Colorado Law helps to establish networks for junior law professors

June 15, 2011

Boulder, Colo. – On July 14-15, 2011, twelve junior law professors will converge at the University of Colorado Law School in order to provide input and support for each other’s scholarship in what is hoped to become an annual event.

The first Junior Business Law Conference is the brainchild of business law professor Andrew Schwartz, who wanted to create a forum to encourage a free and diverse exchange of ideas for non-tenured, up-and-coming law professors.

“While we have much to learn from senior business law professors, junior professors are sometimes hesitant to explore new or radical solutions to old problems in a joint forum,” said Schwartz. “The impetus for this conference was to give other junior law professors like myself the opportunity to express their ideas openly and explore them vigorously.”

Schwartz researched law journals and other trade publications in an effort to find other junior law professors who were being noticed by their colleagues. Twelve of the original 15 contacted, representing universities from across the United States, accepted Schwartz’s invitation.

The participants will each submit a draft law journal article of approximately 20,000 – 30,000 words. Each participant will then read all of the submitted articles, which will be reviewed in a series of workshops. In addition, one ‘primary reader’ will be established for each article, who will help to take notes and work with the writer to ensure all feedback is captured.

“My sincere hope is that this conference will take on a life of its own and as we obtain tenure, the new members will carry the conference forward,” said Schwartz.

Schwartz got the idea from fellow Colorado Law professors Victor and Miranda Fleischer, who six years ago were part of a group of junior tax law professors invited to a conference at UC-Berkeley.  To continue the intellectual exchange and networking from that conference, Miranda suggested that they start an annual meeting of junior tax law professors.  The "Junior Tax" conference has now been hosted by numerous schools across the country, including Boston University, NYU, and this year, UC-Irvine.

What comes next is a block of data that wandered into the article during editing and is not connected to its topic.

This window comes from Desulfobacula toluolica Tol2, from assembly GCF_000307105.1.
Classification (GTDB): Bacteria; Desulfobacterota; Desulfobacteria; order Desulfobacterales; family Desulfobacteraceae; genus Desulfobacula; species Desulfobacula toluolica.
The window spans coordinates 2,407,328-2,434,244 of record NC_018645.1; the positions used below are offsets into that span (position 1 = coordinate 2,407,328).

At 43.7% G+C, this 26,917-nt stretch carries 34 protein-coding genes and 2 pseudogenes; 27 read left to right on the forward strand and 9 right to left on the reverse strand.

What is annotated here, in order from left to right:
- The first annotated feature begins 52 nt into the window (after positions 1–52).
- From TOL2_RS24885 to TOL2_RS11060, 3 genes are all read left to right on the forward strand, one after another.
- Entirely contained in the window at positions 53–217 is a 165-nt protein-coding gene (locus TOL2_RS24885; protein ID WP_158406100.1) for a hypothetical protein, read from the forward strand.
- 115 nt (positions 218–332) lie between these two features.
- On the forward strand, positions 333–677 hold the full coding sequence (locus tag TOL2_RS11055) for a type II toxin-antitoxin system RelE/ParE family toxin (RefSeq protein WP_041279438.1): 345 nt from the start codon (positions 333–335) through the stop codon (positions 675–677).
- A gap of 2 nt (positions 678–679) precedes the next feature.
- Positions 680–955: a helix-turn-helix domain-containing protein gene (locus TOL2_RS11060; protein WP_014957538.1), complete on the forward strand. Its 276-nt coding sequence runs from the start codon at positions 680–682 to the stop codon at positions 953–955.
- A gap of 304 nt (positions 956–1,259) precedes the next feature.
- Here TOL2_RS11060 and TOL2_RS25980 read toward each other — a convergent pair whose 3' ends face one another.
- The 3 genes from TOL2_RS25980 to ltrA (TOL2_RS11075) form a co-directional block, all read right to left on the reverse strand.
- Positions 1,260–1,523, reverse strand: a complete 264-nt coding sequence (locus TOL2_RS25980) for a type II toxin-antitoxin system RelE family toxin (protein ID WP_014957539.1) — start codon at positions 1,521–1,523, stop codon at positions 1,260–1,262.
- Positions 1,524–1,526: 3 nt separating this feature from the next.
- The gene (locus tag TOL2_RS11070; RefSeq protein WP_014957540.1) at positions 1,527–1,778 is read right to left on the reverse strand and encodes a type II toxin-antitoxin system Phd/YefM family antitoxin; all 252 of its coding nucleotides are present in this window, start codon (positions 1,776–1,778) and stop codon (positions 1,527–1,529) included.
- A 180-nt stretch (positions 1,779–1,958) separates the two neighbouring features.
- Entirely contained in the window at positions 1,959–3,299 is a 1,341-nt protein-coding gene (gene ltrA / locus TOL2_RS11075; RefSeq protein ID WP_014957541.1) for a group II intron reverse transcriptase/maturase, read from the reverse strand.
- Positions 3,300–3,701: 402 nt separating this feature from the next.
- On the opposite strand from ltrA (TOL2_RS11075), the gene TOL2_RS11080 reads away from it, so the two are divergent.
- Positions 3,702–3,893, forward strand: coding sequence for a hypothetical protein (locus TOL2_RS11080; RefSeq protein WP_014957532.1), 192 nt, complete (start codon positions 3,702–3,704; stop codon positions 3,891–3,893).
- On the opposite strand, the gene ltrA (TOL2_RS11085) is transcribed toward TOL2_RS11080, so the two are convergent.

"Hosting Junior Tax helped Miranda and I meet top young tax scholars from the nation's best law schools, and those bonds continue to help us in our research and teaching.  I think it's terrific that Professor Schwartz is building his own network in business law.  The investment will pay dividends for years to come."

About University of Colorado Law School

Established in 1892, the University of Colorado Law School (www.colorado.edu/law) is a top 25 public law school located at the base of the inspiring Rocky Mountains. Colorado Law’s 500 students, selected from among the statistically best applicants in the nation, represent 100 undergraduate institutions and diverse backgrounds. The school has dual degree programs in business, environmental studies, telecommunications, and public affairs. With a low faculty-to-student ratio, its highly published faculty is dedicated to interacting with students inside and outside the classroom. The school’s 8 clinics and 4 centers focus on areas of strength, including natural resources and environmental, American Indian, juvenile and family, telecommunications policy, and sustainable energy law. Colorado Law’s graduates are leaders in their profession and committed to public interest work.

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